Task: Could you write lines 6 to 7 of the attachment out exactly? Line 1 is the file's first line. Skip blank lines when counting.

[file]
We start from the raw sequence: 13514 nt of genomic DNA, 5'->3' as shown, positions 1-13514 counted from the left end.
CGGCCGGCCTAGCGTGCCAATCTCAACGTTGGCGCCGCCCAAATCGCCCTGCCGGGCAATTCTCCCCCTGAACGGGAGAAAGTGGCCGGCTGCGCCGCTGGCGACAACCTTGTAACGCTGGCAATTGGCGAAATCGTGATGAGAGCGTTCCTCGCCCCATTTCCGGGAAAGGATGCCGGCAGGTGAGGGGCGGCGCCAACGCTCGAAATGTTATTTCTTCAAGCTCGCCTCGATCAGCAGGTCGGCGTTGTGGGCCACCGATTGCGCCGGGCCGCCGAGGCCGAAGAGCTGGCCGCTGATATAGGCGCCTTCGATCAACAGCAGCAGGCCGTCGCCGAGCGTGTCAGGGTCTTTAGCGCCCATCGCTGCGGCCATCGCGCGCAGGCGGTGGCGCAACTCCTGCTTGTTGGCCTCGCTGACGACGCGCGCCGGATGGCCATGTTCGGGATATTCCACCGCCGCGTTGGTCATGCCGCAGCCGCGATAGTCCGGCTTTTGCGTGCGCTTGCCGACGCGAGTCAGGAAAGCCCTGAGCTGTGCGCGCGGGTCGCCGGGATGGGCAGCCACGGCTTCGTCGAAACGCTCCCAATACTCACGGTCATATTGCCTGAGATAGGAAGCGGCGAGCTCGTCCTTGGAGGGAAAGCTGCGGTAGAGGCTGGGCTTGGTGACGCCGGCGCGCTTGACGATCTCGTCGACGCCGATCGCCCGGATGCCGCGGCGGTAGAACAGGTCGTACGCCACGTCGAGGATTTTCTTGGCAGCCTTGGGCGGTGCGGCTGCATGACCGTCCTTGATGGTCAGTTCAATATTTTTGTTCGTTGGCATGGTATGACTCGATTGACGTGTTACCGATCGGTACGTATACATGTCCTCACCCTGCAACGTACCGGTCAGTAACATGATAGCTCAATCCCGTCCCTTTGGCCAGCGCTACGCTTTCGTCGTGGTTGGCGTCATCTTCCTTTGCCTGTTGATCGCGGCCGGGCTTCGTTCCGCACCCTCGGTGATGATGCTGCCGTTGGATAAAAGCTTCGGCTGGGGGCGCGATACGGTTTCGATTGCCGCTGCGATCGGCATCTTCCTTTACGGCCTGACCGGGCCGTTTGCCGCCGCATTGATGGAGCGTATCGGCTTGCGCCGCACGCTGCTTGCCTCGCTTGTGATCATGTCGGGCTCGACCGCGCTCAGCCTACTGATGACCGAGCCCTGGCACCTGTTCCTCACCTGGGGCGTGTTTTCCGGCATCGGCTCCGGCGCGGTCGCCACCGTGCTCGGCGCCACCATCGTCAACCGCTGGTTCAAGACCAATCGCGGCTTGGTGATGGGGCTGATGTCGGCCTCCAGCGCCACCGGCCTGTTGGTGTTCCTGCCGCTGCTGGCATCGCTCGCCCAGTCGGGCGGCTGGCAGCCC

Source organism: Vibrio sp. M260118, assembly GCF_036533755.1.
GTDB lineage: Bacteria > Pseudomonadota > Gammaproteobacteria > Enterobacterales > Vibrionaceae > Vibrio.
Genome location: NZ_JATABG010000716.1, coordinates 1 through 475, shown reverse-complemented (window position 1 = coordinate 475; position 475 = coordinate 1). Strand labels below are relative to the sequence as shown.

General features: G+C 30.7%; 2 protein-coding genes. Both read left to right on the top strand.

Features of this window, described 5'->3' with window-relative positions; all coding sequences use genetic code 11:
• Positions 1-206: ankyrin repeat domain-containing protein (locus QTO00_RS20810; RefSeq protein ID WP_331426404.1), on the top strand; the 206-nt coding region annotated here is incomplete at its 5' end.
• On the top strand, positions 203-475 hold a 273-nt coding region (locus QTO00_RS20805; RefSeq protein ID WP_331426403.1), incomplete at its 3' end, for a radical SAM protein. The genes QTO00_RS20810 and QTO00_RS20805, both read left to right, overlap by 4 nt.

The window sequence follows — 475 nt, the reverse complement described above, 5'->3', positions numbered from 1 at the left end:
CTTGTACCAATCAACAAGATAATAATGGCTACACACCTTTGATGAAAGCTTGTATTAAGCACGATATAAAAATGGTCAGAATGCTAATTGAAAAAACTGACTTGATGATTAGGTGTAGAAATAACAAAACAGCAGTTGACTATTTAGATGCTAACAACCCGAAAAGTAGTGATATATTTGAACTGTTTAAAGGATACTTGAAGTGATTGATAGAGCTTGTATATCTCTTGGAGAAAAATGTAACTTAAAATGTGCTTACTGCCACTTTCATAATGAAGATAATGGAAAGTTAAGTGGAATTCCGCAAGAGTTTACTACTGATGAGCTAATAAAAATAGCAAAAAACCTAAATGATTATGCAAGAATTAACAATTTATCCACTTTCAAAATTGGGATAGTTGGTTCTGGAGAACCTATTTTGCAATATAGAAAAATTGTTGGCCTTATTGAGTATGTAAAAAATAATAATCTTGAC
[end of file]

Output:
General features: G+C 30.7%; 2 protein-coding genes. Both read left to right on the top strand.

Features of this window, described 5'->3' with window-relative positions; all coding sequences use genetic code 11: